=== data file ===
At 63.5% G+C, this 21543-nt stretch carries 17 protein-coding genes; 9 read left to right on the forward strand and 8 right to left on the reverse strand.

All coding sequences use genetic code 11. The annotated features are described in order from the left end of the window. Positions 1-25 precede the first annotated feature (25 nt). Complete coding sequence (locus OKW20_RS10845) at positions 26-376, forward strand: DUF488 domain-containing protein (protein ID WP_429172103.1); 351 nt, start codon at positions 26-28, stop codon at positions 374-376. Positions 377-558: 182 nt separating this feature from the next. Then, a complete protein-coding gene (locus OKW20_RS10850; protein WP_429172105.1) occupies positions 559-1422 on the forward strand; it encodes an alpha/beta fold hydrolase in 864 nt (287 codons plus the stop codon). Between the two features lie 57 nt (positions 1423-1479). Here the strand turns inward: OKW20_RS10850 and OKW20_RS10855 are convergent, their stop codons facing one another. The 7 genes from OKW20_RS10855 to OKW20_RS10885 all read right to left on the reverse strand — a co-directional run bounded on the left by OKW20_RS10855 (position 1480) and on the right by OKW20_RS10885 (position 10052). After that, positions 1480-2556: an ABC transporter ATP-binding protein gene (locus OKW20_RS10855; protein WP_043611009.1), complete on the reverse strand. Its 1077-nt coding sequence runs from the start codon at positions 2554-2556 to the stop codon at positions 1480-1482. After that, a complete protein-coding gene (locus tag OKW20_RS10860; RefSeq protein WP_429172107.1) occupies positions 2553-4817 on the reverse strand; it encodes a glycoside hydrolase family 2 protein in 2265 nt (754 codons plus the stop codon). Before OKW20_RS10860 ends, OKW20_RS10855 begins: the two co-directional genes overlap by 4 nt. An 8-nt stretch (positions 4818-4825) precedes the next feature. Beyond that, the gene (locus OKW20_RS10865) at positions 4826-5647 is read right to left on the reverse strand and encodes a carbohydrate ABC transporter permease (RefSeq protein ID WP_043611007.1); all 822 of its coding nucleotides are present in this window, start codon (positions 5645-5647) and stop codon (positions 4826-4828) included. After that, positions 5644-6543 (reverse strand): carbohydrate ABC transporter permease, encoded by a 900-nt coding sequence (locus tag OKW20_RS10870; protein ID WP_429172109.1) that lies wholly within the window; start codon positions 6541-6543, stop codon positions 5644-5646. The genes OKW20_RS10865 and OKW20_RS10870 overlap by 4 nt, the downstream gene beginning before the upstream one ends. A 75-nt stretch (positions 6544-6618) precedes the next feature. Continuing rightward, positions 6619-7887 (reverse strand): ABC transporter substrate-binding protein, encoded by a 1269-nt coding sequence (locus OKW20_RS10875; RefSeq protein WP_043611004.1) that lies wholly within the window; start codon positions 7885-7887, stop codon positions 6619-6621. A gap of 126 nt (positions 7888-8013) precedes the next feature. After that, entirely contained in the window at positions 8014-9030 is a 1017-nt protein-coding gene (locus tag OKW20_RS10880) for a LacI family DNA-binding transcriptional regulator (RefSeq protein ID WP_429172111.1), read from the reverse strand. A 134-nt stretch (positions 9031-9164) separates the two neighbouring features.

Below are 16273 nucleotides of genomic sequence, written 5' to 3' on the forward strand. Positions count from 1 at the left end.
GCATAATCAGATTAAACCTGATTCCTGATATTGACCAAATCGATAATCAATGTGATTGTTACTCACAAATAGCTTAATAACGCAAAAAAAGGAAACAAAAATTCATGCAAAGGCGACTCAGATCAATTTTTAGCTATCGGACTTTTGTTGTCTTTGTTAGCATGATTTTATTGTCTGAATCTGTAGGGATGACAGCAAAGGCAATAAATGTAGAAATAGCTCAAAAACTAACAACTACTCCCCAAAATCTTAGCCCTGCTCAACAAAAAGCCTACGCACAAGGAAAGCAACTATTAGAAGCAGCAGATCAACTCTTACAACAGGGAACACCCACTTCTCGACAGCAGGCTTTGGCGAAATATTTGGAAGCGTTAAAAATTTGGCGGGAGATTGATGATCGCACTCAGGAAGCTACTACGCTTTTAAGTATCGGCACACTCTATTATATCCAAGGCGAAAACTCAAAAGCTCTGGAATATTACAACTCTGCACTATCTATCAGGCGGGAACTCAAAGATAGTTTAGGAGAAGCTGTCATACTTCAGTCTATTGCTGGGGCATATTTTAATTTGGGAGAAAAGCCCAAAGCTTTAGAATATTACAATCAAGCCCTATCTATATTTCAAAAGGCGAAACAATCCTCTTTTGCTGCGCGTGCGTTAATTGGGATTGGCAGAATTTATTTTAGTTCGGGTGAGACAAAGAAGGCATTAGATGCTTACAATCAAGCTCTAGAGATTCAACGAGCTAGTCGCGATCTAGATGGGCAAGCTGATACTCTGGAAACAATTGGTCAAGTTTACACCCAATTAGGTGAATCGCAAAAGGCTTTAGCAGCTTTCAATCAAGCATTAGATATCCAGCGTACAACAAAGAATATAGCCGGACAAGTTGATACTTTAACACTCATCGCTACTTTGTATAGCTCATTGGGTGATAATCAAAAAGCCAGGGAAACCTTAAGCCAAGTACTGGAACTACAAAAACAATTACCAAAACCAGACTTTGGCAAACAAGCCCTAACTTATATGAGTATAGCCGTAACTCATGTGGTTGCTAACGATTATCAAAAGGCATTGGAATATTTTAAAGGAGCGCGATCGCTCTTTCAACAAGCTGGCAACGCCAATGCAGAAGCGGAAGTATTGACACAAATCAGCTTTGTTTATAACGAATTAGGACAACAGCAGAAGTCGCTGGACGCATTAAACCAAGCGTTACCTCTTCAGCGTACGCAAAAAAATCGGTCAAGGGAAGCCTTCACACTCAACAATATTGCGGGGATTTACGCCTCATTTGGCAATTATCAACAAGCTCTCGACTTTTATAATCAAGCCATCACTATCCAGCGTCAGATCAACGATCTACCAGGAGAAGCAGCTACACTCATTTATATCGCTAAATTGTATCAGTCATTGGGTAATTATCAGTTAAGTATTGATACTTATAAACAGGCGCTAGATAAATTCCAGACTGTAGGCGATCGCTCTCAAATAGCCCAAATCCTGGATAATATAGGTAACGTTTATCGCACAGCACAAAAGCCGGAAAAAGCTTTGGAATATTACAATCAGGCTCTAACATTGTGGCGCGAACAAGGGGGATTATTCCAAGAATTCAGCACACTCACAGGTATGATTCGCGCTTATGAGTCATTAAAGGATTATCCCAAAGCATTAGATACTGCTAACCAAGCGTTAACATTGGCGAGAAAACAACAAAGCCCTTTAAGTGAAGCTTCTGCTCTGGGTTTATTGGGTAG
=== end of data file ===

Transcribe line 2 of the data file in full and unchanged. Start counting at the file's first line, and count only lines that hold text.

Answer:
All coding sequences use genetic code 11. The annotated features are described in order from the left end of the window. Positions 1-25 precede the first annotated feature (25 nt). Complete coding sequence (locus OKW20_RS10845) at positions 26-376, forward strand: DUF488 domain-containing protein (protein ID WP_429172103.1); 351 nt, start codon at positions 26-28, stop codon at positions 374-376. Positions 377-558: 182 nt separating this feature from the next. Then, a complete protein-coding gene (locus OKW20_RS10850; protein WP_429172105.1) occupies positions 559-1422 on the forward strand; it encodes an alpha/beta fold hydrolase in 864 nt (287 codons plus the stop codon). Between the two features lie 57 nt (positions 1423-1479). Here the strand turns inward: OKW20_RS10850 and OKW20_RS10855 are convergent, their stop codons facing one another. The 7 genes from OKW20_RS10855 to OKW20_RS10885 all read right to left on the reverse strand — a co-directional run bounded on the left by OKW20_RS10855 (position 1480) and on the right by OKW20_RS10885 (position 10052). After that, positions 1480-2556: an ABC transporter ATP-binding protein gene (locus OKW20_RS10855; protein WP_043611009.1), complete on the reverse strand. Its 1077-nt coding sequence runs from the start codon at positions 2554-2556 to the stop codon at positions 1480-1482. After that, a complete protein-coding gene (locus tag OKW20_RS10860; RefSeq protein WP_429172107.1) occupies positions 2553-4817 on the reverse strand; it encodes a glycoside hydrolase family 2 protein in 2265 nt (754 codons plus the stop codon). Before OKW20_RS10860 ends, OKW20_RS10855 begins: the two co-directional genes overlap by 4 nt. An 8-nt stretch (positions 4818-4825) precedes the next feature. Beyond that, the gene (locus OKW20_RS10865) at positions 4826-5647 is read right to left on the reverse strand and encodes a carbohydrate ABC transporter permease (RefSeq protein ID WP_043611007.1); all 822 of its coding nucleotides are present in this window, start codon (positions 5645-5647) and stop codon (positions 4826-4828) included. After that, positions 5644-6543 (reverse strand): carbohydrate ABC transporter permease, encoded by a 900-nt coding sequence (locus tag OKW20_RS10870; protein ID WP_429172109.1) that lies wholly within the window; start codon positions 6541-6543, stop codon positions 5644-5646. The genes OKW20_RS10865 and OKW20_RS10870 overlap by 4 nt, the downstream gene beginning before the upstream one ends. A 75-nt stretch (positions 6544-6618) precedes the next feature. Continuing rightward, positions 6619-7887 (reverse strand): ABC transporter substrate-binding protein, encoded by a 1269-nt coding sequence (locus OKW20_RS10875; RefSeq protein WP_043611004.1) that lies wholly within the window; start codon positions 7885-7887, stop codon positions 6619-6621. A gap of 126 nt (positions 7888-8013) precedes the next feature. After that, entirely contained in the window at positions 8014-9030 is a 1017-nt protein-coding gene (locus tag OKW20_RS10880) for a LacI family DNA-binding transcriptional regulator (RefSeq protein ID WP_429172111.1), read from the reverse strand. A 134-nt stretch (positions 9031-9164) separates the two neighbouring features.